Standards fears hinder disability law take-up

May 7, 2004

Universities are failing to comply with disability discrimination laws 18 months after they came into force, a leading law firm said this week after it found 23 problem areas during an audit at the London School of Economics.

Commercial law firm Bond Pearce told The Times Higher this week that it had made 23 recommendations for changes to ensure that the LSE complied with the legislation. These exclude any adjustments to the school's buildings required under a later implementation deadline of next year.

It said that academics in elite institutions appeared reluctant to make the adjustments to help students with disabilities during exams and assessments. This was due to an ill-conceived fear of compromising standards by giving such students an advantage.

"While most institutions are pretty geared up for making physical changes to ensure ease of access, it's the non-built environment that remains a problem," said Tony Askham, head of the Bond Pearce education team. "What we're seeing in many cases is a failure to grasp the full implications of the Disability Discrimination Act."

The 1995 act came into force in September 2002 for universities and colleges. It requires institutions to make "reasonable adjustments" to accommodate disabled students or applicants. This could include allowing disabled students more time to complete assessments and providing auxiliary aids and other services.

Lip-reading deaf students could make claims if a lecturer spoke while facing a blackboard, for example. Blind applicants could sue if a university did not have Braille or large-print prospectuses.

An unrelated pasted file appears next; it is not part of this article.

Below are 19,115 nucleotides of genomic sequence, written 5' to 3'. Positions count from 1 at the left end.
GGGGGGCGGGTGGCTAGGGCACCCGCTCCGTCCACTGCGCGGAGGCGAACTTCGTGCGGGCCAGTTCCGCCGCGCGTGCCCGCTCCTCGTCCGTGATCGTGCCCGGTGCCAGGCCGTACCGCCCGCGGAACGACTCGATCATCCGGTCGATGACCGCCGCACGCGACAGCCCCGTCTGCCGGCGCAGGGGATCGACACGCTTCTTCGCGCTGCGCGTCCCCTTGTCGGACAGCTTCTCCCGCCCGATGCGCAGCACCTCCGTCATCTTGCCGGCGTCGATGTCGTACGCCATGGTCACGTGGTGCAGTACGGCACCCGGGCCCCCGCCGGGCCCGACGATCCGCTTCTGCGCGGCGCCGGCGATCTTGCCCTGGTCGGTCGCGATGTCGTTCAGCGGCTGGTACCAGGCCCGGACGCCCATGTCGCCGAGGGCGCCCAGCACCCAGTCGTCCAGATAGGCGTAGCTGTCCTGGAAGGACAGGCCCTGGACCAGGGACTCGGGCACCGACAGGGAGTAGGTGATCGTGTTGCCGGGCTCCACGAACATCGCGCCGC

From September next year, changes to buildings will be mandatory.

The solicitor who carried out the LSE audit, Melissa Godfrey, said she found many aspects of best practice at the university and applauded the LSE for undertaking the audit. But she said that all elite institutions suffered from entrenched attitudes about exam and assessment standards that made cultural changes difficult.

"I wouldn't want to call it arrogance, but they do seem to think of themselves in a different league and that doesn't always fit with making adjustments for students," she said.

Her concerns were echoed by Jean Jameson, the LSE's disabled student adviser. "I find that some of the more modern universities are way ahead compared with the traditional academic universities that have never had to struggle to recruit students."

She said academics at the top institutions believed incorrectly that adjustments made for disabled students could compromise standards by giving them an unfair advantage in exams.

"We had one student with a spinal condition who had to lie flat on his back for ten minutes at regular intervals during exams," she said.

"One academic pointed out that he was still able to think during the breaks, so he had an unfair advantage that could be quantified. I asked if he could quantify the disadvantage the student would suffer by sitting the exam through constant pain."

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